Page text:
Maurizio Cattelan, perhaps the art world’s most notorious prankster, announced his retirement in 2011, when he had his retrospective at the Guggenheim Museum in New York, but he has not exactly gone quiet. While he has not staged gallery shows of new work since then, he’s offered to loan his sculpture America, a toilet made of 18-karat gold to the White House, published several issues of the cheeky-to-the-point-of-disturbing photo magazine Toilet Paper, and created a winking ad campaign for the online dating site OkCupid.
Cattelan’s most recent statement is a new group exhibition at Marlborough gallery in London titled “The Smiths,” which displays art only by artists with the most common surname in the United States. On display through August 2 are works by David Smith, Joshua Smith, Patti Smith, Emily Mae Smith, Kiki Smith, and Sable Elyse Smith, alongside many others. ARTnews reached out to the artist via email to find out more about the show, and what’s new in his world.
ARTnews: How did the idea for the Smiths show come about?
Call it short-circuit or serendipity, it is all my inbox’s fault: in the very same moment I received three different invites for openings from different venues with artists named Smith showing in it. I took it as a divine sign; someone needed to grab it and make something good out of it. Obviously, it was not me.
So are you officially un-retired now?
I especially research a condition that in Italian we define as “to keep your foot in two shoes”: I don’t want to decide between the A or B option, I love to stay in between. On one hand, I am aware I’m not able to work with the turnover an artist is forced to nowadays: doing dozen of shows per month, producing works for the hundreds of fairs around the world… that’s not my style, and I can’t help it. On the other, I feel I can still produce artworks with a value that is not solely economic, and I wish I still will be able to do so in the future.
That’s honorable. It’s cool that the concept allows for up-and-coming artists to be exhibited alongside some prestigious names. Very democratic! Is that a goal of the show?
In that same Smiths day, during a tour in Chelsea, I met Pascal [Spengemann, of Marlborough] at the gallery and mentioned the idea. So, I’d say it’s the result of the combination of three mini-accidents: the inbox had the idea, the accidental encounter makes it possible, and then the gallery made it happen. I’m not sure about the concept of the show, but its conception was based on a democratic principle, indeed.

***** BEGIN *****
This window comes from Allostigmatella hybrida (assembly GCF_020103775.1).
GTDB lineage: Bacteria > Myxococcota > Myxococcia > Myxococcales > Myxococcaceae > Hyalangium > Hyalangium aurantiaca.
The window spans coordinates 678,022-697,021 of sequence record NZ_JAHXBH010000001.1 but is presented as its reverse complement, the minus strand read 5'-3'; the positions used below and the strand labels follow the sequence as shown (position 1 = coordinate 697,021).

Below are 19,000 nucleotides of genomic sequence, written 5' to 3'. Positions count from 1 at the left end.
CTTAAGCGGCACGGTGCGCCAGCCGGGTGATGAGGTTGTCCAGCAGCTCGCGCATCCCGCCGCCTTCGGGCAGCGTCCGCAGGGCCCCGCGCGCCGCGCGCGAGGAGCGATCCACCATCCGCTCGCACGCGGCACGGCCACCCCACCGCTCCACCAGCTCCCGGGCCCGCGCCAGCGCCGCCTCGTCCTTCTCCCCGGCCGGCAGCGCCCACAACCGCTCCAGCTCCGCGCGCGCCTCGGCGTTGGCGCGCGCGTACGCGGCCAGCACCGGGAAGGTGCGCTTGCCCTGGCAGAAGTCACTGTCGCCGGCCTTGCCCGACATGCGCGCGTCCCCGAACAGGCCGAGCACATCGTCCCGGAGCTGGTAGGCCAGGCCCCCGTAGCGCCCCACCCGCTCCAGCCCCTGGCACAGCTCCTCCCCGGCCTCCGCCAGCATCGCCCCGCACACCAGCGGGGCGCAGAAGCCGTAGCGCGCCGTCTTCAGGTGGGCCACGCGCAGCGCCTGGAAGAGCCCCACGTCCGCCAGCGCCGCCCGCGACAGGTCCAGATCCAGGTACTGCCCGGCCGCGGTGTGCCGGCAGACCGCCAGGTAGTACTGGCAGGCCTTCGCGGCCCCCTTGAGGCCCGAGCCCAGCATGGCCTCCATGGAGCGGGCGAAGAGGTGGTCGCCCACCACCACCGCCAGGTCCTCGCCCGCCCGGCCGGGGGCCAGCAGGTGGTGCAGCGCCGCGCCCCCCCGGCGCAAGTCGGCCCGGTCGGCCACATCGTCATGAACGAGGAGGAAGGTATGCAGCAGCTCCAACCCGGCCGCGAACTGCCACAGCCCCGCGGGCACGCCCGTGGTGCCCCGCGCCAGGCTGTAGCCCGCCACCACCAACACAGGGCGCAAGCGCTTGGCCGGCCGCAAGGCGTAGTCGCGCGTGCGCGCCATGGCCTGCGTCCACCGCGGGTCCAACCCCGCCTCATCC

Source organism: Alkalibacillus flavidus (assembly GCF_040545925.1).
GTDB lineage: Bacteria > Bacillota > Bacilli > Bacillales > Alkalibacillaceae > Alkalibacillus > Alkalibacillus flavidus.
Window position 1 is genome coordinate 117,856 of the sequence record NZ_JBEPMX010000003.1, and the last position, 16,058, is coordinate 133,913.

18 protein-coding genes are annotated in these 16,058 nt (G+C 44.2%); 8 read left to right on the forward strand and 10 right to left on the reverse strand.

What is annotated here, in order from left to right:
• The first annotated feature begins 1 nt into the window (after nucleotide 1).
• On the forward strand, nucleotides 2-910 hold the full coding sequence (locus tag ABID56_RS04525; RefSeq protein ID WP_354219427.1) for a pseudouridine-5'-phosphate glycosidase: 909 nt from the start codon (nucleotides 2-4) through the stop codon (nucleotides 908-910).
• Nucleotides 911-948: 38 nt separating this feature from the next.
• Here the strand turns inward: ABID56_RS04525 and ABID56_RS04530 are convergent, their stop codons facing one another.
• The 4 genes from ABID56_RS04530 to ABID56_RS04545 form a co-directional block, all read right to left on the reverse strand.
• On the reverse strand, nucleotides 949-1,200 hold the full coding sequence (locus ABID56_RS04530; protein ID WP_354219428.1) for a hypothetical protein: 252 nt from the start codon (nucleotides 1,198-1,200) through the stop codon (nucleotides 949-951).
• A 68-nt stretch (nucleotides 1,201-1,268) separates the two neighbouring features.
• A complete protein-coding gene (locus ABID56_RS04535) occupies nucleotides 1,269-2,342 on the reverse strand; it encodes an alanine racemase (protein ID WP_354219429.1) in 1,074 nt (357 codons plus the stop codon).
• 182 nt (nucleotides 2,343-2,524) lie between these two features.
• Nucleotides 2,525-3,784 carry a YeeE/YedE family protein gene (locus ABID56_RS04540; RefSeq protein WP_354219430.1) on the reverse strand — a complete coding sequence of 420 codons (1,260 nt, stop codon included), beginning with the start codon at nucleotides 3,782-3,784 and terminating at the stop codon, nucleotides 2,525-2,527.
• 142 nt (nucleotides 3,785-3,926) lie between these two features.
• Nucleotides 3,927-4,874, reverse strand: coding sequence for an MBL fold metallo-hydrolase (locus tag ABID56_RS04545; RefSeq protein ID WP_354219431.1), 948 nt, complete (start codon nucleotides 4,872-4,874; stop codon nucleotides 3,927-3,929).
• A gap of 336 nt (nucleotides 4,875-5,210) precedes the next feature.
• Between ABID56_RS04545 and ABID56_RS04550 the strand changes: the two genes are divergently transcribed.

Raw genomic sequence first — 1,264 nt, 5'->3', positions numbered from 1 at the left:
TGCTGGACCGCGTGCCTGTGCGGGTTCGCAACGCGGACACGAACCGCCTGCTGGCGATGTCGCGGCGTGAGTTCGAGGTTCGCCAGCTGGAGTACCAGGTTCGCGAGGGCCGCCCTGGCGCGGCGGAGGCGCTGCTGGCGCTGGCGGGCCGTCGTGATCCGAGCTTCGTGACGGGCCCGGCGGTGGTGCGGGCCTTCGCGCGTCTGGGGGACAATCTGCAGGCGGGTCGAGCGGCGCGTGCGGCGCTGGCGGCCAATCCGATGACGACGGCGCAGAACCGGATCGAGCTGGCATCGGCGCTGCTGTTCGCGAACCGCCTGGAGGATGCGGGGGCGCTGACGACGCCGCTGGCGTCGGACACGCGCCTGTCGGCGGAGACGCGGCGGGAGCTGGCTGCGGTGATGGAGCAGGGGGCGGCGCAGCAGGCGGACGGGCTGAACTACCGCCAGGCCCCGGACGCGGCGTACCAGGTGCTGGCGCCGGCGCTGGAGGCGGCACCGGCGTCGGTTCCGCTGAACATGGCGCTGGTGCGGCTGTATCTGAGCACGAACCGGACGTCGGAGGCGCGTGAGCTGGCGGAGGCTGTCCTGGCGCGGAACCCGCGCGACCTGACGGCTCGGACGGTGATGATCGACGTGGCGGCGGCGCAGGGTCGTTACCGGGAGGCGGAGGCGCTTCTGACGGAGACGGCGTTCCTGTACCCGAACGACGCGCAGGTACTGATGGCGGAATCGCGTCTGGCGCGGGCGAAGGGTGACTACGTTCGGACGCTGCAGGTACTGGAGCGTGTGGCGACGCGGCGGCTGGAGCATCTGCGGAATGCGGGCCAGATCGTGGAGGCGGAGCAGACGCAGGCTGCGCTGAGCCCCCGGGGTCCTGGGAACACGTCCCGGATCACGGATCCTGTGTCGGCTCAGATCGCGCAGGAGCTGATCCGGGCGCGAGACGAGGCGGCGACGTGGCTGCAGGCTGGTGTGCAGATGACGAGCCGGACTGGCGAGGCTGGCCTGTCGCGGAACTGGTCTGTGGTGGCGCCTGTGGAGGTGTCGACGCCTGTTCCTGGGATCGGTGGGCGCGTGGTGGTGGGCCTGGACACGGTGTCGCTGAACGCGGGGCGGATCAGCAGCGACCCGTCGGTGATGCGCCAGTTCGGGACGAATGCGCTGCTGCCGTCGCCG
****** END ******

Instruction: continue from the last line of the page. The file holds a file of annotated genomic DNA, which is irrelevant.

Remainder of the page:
Did you reach out to any Smiths that felt insulted by the concept?
All the opposite: after the show came out, someone that has not been invited felt excluded… but for privacy reasons I can only reveal that their surname is Smith.
Obviously these 35 artists have incredibly different practices, and their last name is pretty much the only thing they have in common. But once you saw the show up for the first time, fully completed, did any other through-lines strike you?
When I saw the show I thought that it worked so well that we should continue the series with the Browns!
You’re a big art collector. How many Smith works do you own?
For now, I kept the three beautiful invitations from which the show was born: Josh Smith, Sable Elyse Smith, and Emily Mae Smith.
What other artists, regardless of surname, have been inspiring you as of late? Have you seen any exhibitions or shows recently that you really liked?
I was struck by the history of the collector Sergei Shchukin at the Pushkin museum [in Moscow], it’s terrific: besides the inspiring exhibition, I discovered a series of anecdotes about the relationship between this crazily passionate patron and the artists (and what artists! to name a few: Matisse, Gaugin, Picasso) he was supporting without reserve.
Have you ever grown weary of being called the jokester?
As an artist, nuance is your duty. As an artist, you should avoid making things easy. As an artist, you should aim at suggesting contradictions—don’t erase it or deny it, but let it in and embrace it. Otherwise, you’re making propaganda and product distribution, and that’s equal to the death of the art.
What I’m saying is that to be a provocateur is not directly my aim in doing art: but when you do avoid making things easy, and you do pay attention to nuances, then you happen to say something that people would prefer not to hear. But sometimes it’s the only way to get the job effectively done.
I have to ask—where’s the golden toilet today?
America is being installed at the Blenheim house, where Churchill was born, celebrating the visceral and centenary alliance between the States and the United Kingdom.
And lastly, what’s your favorite song by the Smiths?
“(I Can’t Get No) Satisfaction.” It’s my life’s motto. [Ed. note: Obviously Cattelan is joking here, however it’s worth noting that in 2012 former Smiths guitarist Johnny Marr told the Telegraph it’s his favorite Rolling Stones song.]